Statement by the Cluster Munition Coalition Closing Ceremony, Dublin

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					Statement by the Cluster Munition Coalition
Closing Ceremony, Dublin Diplomatic Conference on Cluster Munitions
Friday 30 May 2008
Grethe Østern, Norwegian Peoples Aid and Co-Chair of CMC

Dear Ministers, Your Excellencies, Ladies and Gentlemen, fellow campaigners,
Hopefully, many of you have seen the disturbing photo in the exhibition outside of five serious little
children standing next to each other, two girls and three boys from 2 to 10 years old. They survived a
cluster bomblet accident where four other boys were killed. The photo was taken on the very spot in a
village in Lao where the accident happened on 17 January this year, approximately 50 meters from
their homes. The children had gathered round a curious metal ball they had found - a bomblet from a
cluster bomb. When they disturbed it, it exploded. Hearing the explosion, their parents ran to find three
boys killed, one boy dying, and five other screaming children with fragmentation injuries. The 2 year
old survived because he was on the back of his bigger brother, who died.

When we visited these families just after the Wellington conference they took us to the place where the
accident happened. One of the grandmothers sat there - wailing - digging with her hands in the dry soil
in the detonation hole. Steel ballbearings were still left in the hole, testifying to the fact that it was a
BLU 26/B bomblet that had caused this tragedy, perhaps as many as 40 years after it was dispersed
from a cluster bomb.
So: Four decades after this old woman had experienced the indiscriminate effects that cluster bombs
caused during attacks, she experienced the indiscriminate effects that the very same cluster bombs
continue to cause after the attacks.

I can think of no more appropriate example than this one to explain why cluster munitions are wrong,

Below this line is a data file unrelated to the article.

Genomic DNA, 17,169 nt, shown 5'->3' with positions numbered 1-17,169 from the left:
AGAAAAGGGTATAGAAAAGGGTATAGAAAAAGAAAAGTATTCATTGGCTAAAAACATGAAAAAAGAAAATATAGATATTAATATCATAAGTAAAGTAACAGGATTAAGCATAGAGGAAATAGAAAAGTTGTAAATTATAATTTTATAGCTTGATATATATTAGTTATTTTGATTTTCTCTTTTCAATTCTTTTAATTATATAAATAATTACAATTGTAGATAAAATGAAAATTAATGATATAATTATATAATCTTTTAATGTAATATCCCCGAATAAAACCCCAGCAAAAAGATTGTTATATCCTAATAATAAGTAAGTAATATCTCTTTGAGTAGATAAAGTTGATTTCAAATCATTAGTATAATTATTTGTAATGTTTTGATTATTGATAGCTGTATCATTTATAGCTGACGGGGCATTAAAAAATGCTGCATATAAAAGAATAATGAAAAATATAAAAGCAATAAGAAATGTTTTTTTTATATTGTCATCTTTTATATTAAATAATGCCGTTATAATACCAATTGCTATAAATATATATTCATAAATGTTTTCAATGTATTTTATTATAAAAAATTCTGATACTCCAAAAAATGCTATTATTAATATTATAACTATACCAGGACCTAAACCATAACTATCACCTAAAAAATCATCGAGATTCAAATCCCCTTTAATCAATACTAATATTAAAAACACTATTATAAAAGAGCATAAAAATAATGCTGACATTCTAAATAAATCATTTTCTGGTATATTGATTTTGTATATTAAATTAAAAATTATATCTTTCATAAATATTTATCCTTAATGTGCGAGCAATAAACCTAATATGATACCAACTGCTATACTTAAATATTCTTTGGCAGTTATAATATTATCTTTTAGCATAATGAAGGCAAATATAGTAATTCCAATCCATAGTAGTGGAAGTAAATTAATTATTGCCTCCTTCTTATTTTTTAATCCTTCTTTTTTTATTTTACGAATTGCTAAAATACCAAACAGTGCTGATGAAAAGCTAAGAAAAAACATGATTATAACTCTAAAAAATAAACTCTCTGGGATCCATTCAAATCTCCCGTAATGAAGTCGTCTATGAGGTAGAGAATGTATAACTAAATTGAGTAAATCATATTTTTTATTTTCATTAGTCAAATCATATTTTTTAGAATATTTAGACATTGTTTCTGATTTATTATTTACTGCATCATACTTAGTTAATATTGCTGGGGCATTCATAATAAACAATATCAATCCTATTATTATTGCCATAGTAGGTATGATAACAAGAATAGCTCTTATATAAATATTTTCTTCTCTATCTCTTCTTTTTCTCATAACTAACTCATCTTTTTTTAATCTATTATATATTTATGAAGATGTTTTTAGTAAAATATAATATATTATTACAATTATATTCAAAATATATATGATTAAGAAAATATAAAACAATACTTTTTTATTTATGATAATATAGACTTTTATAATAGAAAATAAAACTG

why it is right to ban them, and why it was imperative that all delegations here in Dublin in the end laid
their differences aside and collectively ensured a consensus solution. We in the CMC are deeply
grateful to each and every state representative here today for your efforts to secure this result. You
should be very proud. As should the many civil society representatives from around the world that have
engaged you in challenging dialogue throughout the Oslo Process and here in Dublin. Together we
have indeed made it happen.
Isn’t it amazing that in concrete terms, the Convention we have adopted today - as well as the stigma
that will follow in its wake - will in the future mean that cluster munitions with billions of
submunitions will NOT be used, and thus tens of millions of duds will NOT contaminate our land, and
thus innumerable and unnamed children and adults will NOT be maimed or killed.

 In terms of numbers of lives potentially saved in fact, the Convention on Cluster Munitions could be of
even greater significance than the Mine Ban Treaty, because of the enormous volume of the stockpiles
it affects.
I can therefore only imagine what they must be feeling now, the people in this room who themselves
are survivors of cluster munitions. They have worked tirelessly towards this day, and we admire them
and thank them.

A great debt of gratitude is also owed to Norway and particularly Ambassador Steffen Kongstad for
their vision and leadership in launching this endeavor, and to Ireland and President O’ Ceallaigh for
delivering its successful conclusion, as well as to all the countries that have hosted meetings and shown
unwavering commitment to the process throughout.
The CMC challenges EVERY country in the world to come to Oslo this December to sign the
Convention on Cluster Munitions and to ratify as soon as possible. In particular we hope countries
affected by cluster munitions will be among the first States to sign and ratify.

CMC campaigners have in between lobbying over the past two weeks also worked out an action plan
for rapid entry into force of the Convention on Cluster Munitions. When they return home from Dublin
they will set out on this second part of their mission, and I can assure you they will do so with great
determination.
 I now invite a man who is particularly determined to see all this through, Branislav Kapetanovic – a
former soldier and deminer and a cluster munition survivor - to come to the podium and on behalf of
the CMC hand over our Action Plan for Rapid Entry into Force of the Convention on Cluster
Munitions, to Norway’s Deputy Minister of Defence Espen Barth Eide.

				
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